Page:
Thursday, April 10, 2008

On James Buchanan

In a comment, Recon asked about James Buchanan. The low marks I give him do not relate to his actions in response to the secession crisis at the end of his presidency. In all fairness, the guy was leaving office, tried to send the Star of the West to relieve Fort Sumter, and did nothing to prejudice the options of his successor, whose problem this clearly was going to be.

No, my problems with Buchanan lie elsewhere:
[I] . . . am confident that James Buchanan (1857-61) is at or near the bottom of the barrel. After having improper communications with the Supreme Court in connection with the Dred Scott case, he handled the Kansas Lecompton Constitution dispute in the worst possible way, stubbornly refusing to take advantage of several opportunies to diffuse the crisis. In the process, he went out of his way to alienate and destroy the credibility of Stephen Douglas, the last best hope of the Democratic Party. He somehow managed to believe both that secession was unconstitutional and that there was nothing he could constitutionally do about it. To top everything off, until the waning months of his presidency his administration harbored the likes of Secretary of War John B. Floyd, who was both corrupt and actively working against the federal government.

Kenneth Stampp's excellent America in 1857 is particularly damning of Buchanan's handling of the Lecompton issue.

1 comment:

  1. Anonymous2:15 AM

    I suppose I'll have to refresh my memory in regards to the Lecompton Constituion and examine it in much more detail to reply with any authority to Stampps' charges regarding Buchanan's handling of the Lecompton constitution and that supposed blunder creating an environment in which secession (and war?) was inevitable.

    Generally, I think it's implausible to imagine that secession could have been avoided merely by a different handling of the Kansas constitution. I'm willing to listen and learn though, so I'll peruse the Stampp book. Funny that he doesn't even mention this theory in "And the War Came".

    I don't believe that secession was inevitable at any point until it actually happened, and that even then it was not an irreversible course of action, and certainly not a decision that need have ended in violence. My view is that secession was an unpopular movement forced on the southern populace in an undemocratic manner by an opportunistic set of radicals. Was Howell Cobb driven to support secession by Buchanan's blundering.... That seems unlikely, no? And without Cobb's support, there is no way Georgia secedes, as he was its most forceful and influential advocate.

    Certainly secession was unpopular in "The South". And it was not sufficiently popular in even the deep South to risk delay, a multi-state convention aimed at unified southern action, or even a referendum in any seceding state. (Except Texas, but only there after Sam Houston was forced out in a coup, and where the "election" was boycotted by a large number of counties and held in an atmosphere of violent and deadly suppression of pro-Union sentiment.)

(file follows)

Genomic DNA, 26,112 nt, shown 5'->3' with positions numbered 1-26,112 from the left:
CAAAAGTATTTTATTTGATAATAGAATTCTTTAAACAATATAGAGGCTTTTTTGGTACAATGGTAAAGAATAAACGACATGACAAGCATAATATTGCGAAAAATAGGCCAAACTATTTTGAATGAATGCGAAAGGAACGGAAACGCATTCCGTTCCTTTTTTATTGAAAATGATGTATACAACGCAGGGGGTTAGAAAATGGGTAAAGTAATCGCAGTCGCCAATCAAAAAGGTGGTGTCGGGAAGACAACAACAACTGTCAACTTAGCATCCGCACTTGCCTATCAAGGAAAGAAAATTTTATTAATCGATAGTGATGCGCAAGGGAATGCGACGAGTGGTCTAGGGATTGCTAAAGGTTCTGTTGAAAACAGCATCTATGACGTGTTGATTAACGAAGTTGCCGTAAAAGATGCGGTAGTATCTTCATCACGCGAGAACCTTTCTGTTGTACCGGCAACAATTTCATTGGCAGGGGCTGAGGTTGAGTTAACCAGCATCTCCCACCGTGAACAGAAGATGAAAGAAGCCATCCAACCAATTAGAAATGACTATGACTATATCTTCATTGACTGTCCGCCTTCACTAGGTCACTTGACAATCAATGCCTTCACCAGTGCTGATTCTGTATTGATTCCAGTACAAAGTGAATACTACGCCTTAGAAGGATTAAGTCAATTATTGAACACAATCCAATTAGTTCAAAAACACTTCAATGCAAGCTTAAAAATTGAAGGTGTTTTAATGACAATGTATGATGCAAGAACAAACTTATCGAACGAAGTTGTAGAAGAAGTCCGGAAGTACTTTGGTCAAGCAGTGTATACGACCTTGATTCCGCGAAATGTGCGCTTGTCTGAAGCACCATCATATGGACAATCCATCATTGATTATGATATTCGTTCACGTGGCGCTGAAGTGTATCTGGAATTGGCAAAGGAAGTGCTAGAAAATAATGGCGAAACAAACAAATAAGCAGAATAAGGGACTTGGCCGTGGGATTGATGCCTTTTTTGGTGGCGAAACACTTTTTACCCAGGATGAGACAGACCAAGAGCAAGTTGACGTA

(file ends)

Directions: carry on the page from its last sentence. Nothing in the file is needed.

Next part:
I think we agree that Buchanan is unfairly criticized for what he did and didn't do in the secession crisis. Most of the critics advocate an earlier and more aggressive response, which is, in my view, simply a roundabout way of saying they wished the Civil War had started at an earlier date.

    Buchanan's critics seem to forget that under his watch several southern states explicitly considered and rejected secession (NC, VA, TN, AR, MO, KY, MD, also DE nominally a slave state, but not southern in any meaningful sense). The majority of these subsequently seceded, and did so on Lincoln's watch and in response to the aggressive approach that Buchanan rejected.

    The most interesting thing I've discovered in my brief study is Buchanan's initiation of the "Utah War". His blunder there, and certainly it was a blunder, seems to be eerily reminiscent of Bush's blunder in invading Iraq in my mind, in that it could have been easily avoided, diplomacy and planning were woefully inadequate, and it deployed scarce military resources away from a greater threat. While Buchanan certainly blundered in sending the Army west to confront an imaginary and exaggerated threat, he seems to have at least reversed course before (much) blood was shed and the Army chewed up and bogged down.

    I'm not ready to consign Buchanan to the bottom of the barrel on the basis of my review so far. The Utah War, while a clear blunder, doesn't seem to have had direct, significant, and negative consequences for the nation.

    I would like to hear more also about "improper communication" with the Supreme Court.



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